In the late 18th century, the reverend William Paley used the “watchmaker analogy” as proof of the existence of a divine mind that shaped and governed the universe. The argument was that nature could be chaotic, but as it was not, what was observed was a grand design in the solar system and beyond. Like the clockwork motion of a watch, the movement of Earth through space followed a systematic orbit that was the result of God’s hand in defining its path. Civilisations, over time, have always looked to the night sky to find order in the movement of the Earth, the moon, and the patterns in the stars. But if you can find a grand design in the heavens, it depends on which heaven you believe in.
For the first time, three different calendars – reflecting distinct cultural perspectives on the seasonal rotation of the Earth and the moon – have been brought together under the same horological design by a watchmaker, Parmigiani Fleurier, and its Tonda PF Calendar watch.
This is no small feat. The problem for anyone attempting to impose mechanical order on planetary motion is the fact that while in the short term everything works – for example, 24 hours in a day – in the longer term anomalies creep in, such as the need every four years to add one extra day in the Gregorian calendar. While Paley’s proof appeared grounded in observation, it was nonetheless incomplete. Watchmakers know about the peculiarities of Earth’s orbital path, and that God does play dice with the universe.
The TONDA PF Gregorian Calendar displays two depictions of the Moon, viewed from the Earth’s Northern and Southern hemispheres.
Parmigiani Fleurier’s triptych is a representation of humankind’s views of the heavens and the imposition of some form of order within them. The three calendars are the Gregorian, which is the one mostly commonly used in the Christian world; the Hijri, which is followed throughout the Islamic faith; and the Xiali, which was used in China until 1912, but still governs the dates of important holidays. The problem is that each of the calendars require adjustments to the mechanism every so often because of the idiosyncrasies of Earth’s orbit.
The Gregorian calendar, which went into effect in October 1582 by order of Pope Gregory XIII, is solar based and well known to Western watchmakers. While the 24-hour day is accurate, variations about the calendar count in terms of weeks and months in the year create the need for adjustments. The seven-day week aggregates into months of varying length: 30 days, 31, 28 or – every four years – 29. The base assumption is that it takes 365 days for the Earth to orbit the sun, but the true solar cycle is 365.242, requiring Parmigiani Fleurier’s Gregorian calendar to be adjusted annually.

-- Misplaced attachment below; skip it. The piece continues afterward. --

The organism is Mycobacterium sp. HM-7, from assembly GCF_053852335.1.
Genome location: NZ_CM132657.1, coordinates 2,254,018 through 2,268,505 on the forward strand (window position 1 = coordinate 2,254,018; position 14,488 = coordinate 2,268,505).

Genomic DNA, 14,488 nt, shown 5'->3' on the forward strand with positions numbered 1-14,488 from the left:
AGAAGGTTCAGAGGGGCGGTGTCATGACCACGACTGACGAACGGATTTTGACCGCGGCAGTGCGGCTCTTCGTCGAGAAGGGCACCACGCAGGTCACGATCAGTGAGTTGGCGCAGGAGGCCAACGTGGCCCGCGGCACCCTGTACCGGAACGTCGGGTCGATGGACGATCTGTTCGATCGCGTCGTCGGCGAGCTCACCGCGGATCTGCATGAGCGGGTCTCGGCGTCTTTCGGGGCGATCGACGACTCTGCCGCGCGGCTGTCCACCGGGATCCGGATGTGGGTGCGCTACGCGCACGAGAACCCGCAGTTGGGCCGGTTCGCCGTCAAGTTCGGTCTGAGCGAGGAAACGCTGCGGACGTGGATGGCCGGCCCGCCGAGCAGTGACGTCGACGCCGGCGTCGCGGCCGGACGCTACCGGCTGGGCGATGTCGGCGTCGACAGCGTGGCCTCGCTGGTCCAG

The TONDA PF Hijri Perpetual Calendar features solid gold hour-markers, a logo, and hands on a sandblasted platinum dial.
The Hijri calendar does not primarily worry about the duration of the Earth’s orbit but instead is concerned with the lunar cycle. The calendar consists of 12 lunar months in a year of 354 or 355 days. Consequently, in the Parmigiani Fleurier series, the watch is a perpetual, requiring no annual or short-term adjustment. The Hijri determines Islamic holidays and rituals, annual fasting and the season for the great pilgrimage. It enumerates the Hijri era, which starts in 622AD (Gregorian calendar). Therefore, we are currently at the end of the year 1444AH (Anno Hegirae), which has run since approximately 30th July 2022 and will finish on 18th July 2023.
The Xiali, or Chinese Traditional Complete Calendar, is the most ambitious and challenging of the triptych. Nobody is sure about dates, but it is thought to have been developed between 778BC and 476BC, under the Zhou dynasty, but was reformed during the late Ming dynasty with the assistance of Jesuit missionaries, who translated Western astronomical works and introduced new concepts. Its complexity derives from combining solar and lunar cycles, calculated separately, and then synchronised using an extra lunar or intercalary month. The Parmigiani Fleurier watch features a dial with the complex numbering system of the 10 Heavenly Stems and the 12 Earthly Branches, which correspond to the seasons, elements, planets, virtues and zodiac signs. Despite its complexity and completeness, the watch only requires adjustment every 12 years.
The TONDA PF Xiali features the complex numbering system of the ten Heavenly Stems and the twelve Earthly Branches.
This three-calendar set represents Parmigiani Fleurier’s unique and consistent approach to the watchmaker analogy across different beliefs about the heavens, showing horological prowess and ingenuity in the way the maison has worked out how to display information in a systematic and harmonious dial design. All are manufactured in platinum and produced in a limited edition of three. A separate Xiali calendar watch, with a steel and platinum case and an appropriate Imperial Red dial, is available separately.
Learn more about the Parmigiani Fleurier Cultural Calendars HERE.
Words: Dr Andrew Hildreth